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Here you can find a list of some Git, GitHub and GitGuardian specific terms and concepts that we use across our documentation.

Author vs Committer#

From git definitions:

  • The author is the person who originally wrote the work
  • The committer is the person who most recently applied a set of changes, for example by using commands such as rebase or cherry-pick


A commit is a Git object first and "is an individual change to a file (or set of files)". See the GitHub glossary for a more precise definition. Commits usually contain a commit message which is a brief description of what changes that were made, as well as two distinct users, the author and the committer

Commit author#

The Git user who makes the commit.

Commit sha#

Unique identifier of a commit created by Git. It is a 40-character checksum hash. For the sake of convenience, only the first 7 characters are usually displayed.

Custom webhooks#

Custom webhooks allow you to build dedicated integration to receive different type of events (like incidents) from GitGuardian. It provides a way to integrate your different services with the GitGuardian alerting pipeline.

GitHub contributor#

A contributor is a GitHub user who does not have collaborator access to a repository but has contributed to a project and had a pull request they opened merged into the repository.

GitHub events#

Every interaction between a user and GitHub is logged in a GitHub Event. The complete list of event types is available here It contains useful informations, such as:

  • the actor, the GitHub user who triggered the event (in the case of a PushEvent, i.e when pushing several commits on GitHub, the actor is also refered to as the pusher)
  • the organization id, if the event occurred on a GitHub organization
  • the payload which depend on the event's type
  • the repo on which the event happened
  • the type

GitHub organization#

GitHub organizations are a group of multiple users that typically mirror the structure of your real-world organization. GitGuardian can monitor as many GitHub organizations and scan their associated activity.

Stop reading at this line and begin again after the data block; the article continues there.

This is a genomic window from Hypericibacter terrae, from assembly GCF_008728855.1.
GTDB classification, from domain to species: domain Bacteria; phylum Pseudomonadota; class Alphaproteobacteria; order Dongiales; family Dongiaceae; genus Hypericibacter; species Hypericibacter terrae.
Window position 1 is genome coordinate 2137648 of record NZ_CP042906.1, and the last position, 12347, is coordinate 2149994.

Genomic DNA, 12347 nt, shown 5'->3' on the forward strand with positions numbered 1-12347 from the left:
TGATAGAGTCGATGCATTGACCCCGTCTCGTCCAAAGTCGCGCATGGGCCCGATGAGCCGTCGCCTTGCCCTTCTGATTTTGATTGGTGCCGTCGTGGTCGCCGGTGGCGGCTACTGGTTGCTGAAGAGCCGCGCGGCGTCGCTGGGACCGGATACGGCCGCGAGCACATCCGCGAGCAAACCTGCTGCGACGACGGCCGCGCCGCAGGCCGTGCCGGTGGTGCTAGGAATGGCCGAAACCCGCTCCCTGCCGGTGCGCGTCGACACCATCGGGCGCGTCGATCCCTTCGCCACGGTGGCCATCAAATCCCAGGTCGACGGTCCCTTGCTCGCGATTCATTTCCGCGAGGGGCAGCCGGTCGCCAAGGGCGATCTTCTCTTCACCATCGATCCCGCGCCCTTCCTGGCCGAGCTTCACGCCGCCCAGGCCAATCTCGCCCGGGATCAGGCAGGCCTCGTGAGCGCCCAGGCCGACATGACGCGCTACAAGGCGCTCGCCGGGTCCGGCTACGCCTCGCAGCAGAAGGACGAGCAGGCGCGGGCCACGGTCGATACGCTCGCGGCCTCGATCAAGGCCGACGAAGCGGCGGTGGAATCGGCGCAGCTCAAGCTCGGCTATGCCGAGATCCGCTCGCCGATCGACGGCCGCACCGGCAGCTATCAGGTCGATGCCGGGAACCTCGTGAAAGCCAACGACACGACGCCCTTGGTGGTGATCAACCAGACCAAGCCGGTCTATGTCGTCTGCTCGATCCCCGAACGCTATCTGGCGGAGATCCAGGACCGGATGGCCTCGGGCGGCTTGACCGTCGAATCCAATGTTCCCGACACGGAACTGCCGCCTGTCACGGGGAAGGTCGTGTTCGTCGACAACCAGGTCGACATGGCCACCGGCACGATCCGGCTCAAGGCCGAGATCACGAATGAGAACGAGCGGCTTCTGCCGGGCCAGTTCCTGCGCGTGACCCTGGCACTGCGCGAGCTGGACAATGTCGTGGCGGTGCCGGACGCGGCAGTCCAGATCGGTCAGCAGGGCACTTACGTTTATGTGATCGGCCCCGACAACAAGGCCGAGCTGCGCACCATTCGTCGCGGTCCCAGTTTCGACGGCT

Git users vs GitHub Users#

A commit as defined in the Git protocol, contains both an author and committer, defined by their email address and name. For example "Author Name <>" is a valid git user (either a committer or an author). This email is configured at the git protocol level, on your developers’ computers, using the commands:

git config --global "FIRST_NAME LAST_NAME"
git config --global ""

On top of that, GitHub sometimes adds a GitHub author and / or committer, if it managed to link the git user to an existing GitHub user, based on the email addresses. In that case, the commit also contains a GitHub login as the author and / or the committer.

Patch and diff#

A patch/diff is a git concept that represents the difference in changes between two commits, or saved changes. The diff will visually describe what was added or removed from a file since its last commit.


A policy is a rule enforced on your perimeter. Policy breaks incidents are triggered when an event breaks a given policy.

Push Event#

A Push Event is triggered whenever several commits are pushed on GitHub, from a local repository, and therefore its payload contains a list of commits. That is the main type of event we monitor, since it is the one containing commits, reflecting changes in code.


Following GitHub's definition, a repository is the most basic element of GitHub. They are the easiest to imagine as a project's folder. A repository contains all of the project files (including documentation), and stores each file's revision history. Repositories can have multiple collaborators and can be either public or private.


A secret is any of the following: API keys, database connection strings, certificates.